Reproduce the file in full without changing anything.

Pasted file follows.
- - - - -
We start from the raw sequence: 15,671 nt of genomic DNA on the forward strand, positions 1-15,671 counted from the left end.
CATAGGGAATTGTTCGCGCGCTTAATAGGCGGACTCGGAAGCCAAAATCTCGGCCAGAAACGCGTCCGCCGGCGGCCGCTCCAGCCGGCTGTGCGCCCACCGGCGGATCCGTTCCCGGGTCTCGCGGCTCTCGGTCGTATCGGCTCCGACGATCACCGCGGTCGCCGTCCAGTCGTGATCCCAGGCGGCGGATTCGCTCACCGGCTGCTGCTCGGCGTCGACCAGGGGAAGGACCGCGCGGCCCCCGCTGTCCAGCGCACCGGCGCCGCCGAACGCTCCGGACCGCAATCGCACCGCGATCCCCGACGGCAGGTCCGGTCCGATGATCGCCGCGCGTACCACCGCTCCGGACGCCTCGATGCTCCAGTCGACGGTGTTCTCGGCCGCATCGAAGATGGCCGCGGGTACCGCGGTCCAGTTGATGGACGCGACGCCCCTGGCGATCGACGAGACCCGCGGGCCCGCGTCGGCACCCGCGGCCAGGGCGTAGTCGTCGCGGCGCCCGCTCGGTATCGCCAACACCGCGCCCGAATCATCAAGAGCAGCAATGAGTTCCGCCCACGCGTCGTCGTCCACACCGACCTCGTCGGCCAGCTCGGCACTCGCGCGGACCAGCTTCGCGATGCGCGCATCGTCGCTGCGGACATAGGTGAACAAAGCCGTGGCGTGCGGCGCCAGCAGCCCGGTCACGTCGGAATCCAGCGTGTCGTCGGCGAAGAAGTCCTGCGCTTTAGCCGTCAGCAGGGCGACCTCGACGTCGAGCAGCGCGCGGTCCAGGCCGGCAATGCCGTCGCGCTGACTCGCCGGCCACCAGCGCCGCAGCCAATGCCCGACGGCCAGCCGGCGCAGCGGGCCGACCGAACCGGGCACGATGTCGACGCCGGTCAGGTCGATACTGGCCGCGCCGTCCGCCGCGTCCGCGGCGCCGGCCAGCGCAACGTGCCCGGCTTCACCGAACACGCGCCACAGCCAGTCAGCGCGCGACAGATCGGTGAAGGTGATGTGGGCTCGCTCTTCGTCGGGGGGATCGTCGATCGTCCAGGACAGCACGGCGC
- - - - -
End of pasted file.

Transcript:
We start from the raw sequence: 15,671 nt of genomic DNA on the forward strand, positions 1-15,671 counted from the left end.
CATAGGGAATTGTTCGCGCGCTTAATAGGCGGACTCGGAAGCCAAAATCTCGGCCAGAAACGCGTCCGCCGGCGGCCGCTCCAGCCGGCTGTGCGCCCACCGGCGGATCCGTTCCCGGGTCTCGCGGCTCTCGGTCGTATCGGCTCCGACGATCACCGCGGTCGCCGTCCAGTCGTGATCCCAGGCGGCGGATTCGCTCACCGGCTGCTGCTCGGCGTCGACCAGGGGAAGGACCGCGCGGCCCCCGCTGTCCAGCGCACCGGCGCCGCCGAACGCTCCGGACCGCAATCGCACCGCGATCCCCGACGGCAGGTCCGGTCCGATGATCGCCGCGCGTACCACCGCTCCGGACGCCTCGATGCTCCAGTCGACGGTGTTCTCGGCCGCATCGAAGATGGCCGCGGGTACCGCGGTCCAGTTGATGGACGCGACGCCCCTGGCGATCGACGAGACCCGCGGGCCCGCGTCGGCACCCGCGGCCAGGGCGTAGTCGTCGCGGCGCCCGCTCGGTATCGCCAACACCGCGCCCGAATCATCAAGAGCAGCAATGAGTTCCGCCCACGCGTCGTCGTCCACACCGACCTCGTCGGCCAGCTCGGCACTCGCGCGGACCAGCTTCGCGATGCGCGCATCGTCGCTGCGGACATAGGTGAACAAAGCCGTGGCGTGCGGCGCCAGCAGCCCGGTCACGTCGGAATCCAGCGTGTCGTCGGCGAAGAAGTCCTGCGCTTTAGCCGTCAGCAGGGCGACCTCGACGTCGAGCAGCGCGCGGTCCAGGCCGGCAATGCCGTCGCGCTGACTCGCCGGCCACCAGCGCCGCAGCCAATGCCCGACGGCCAGCCGGCGCAGCGGGCCGACCGAACCGGGCACGATGTCGACGCCGGTCAGGTCGATACTGGCCGCGCCGTCCGCCGCGTCCGCGGCGCCGGCCAGCGCAACGTGCCCGGCTTCACCGAACACGCGCCACAGCCAGTCAGCGCGCGACAGATCGGTGAAGGTGATGTGGGCTCGCTCTTCGTCGGGGGGATCGTCGATCGTCCAGGACAGCACGGCGC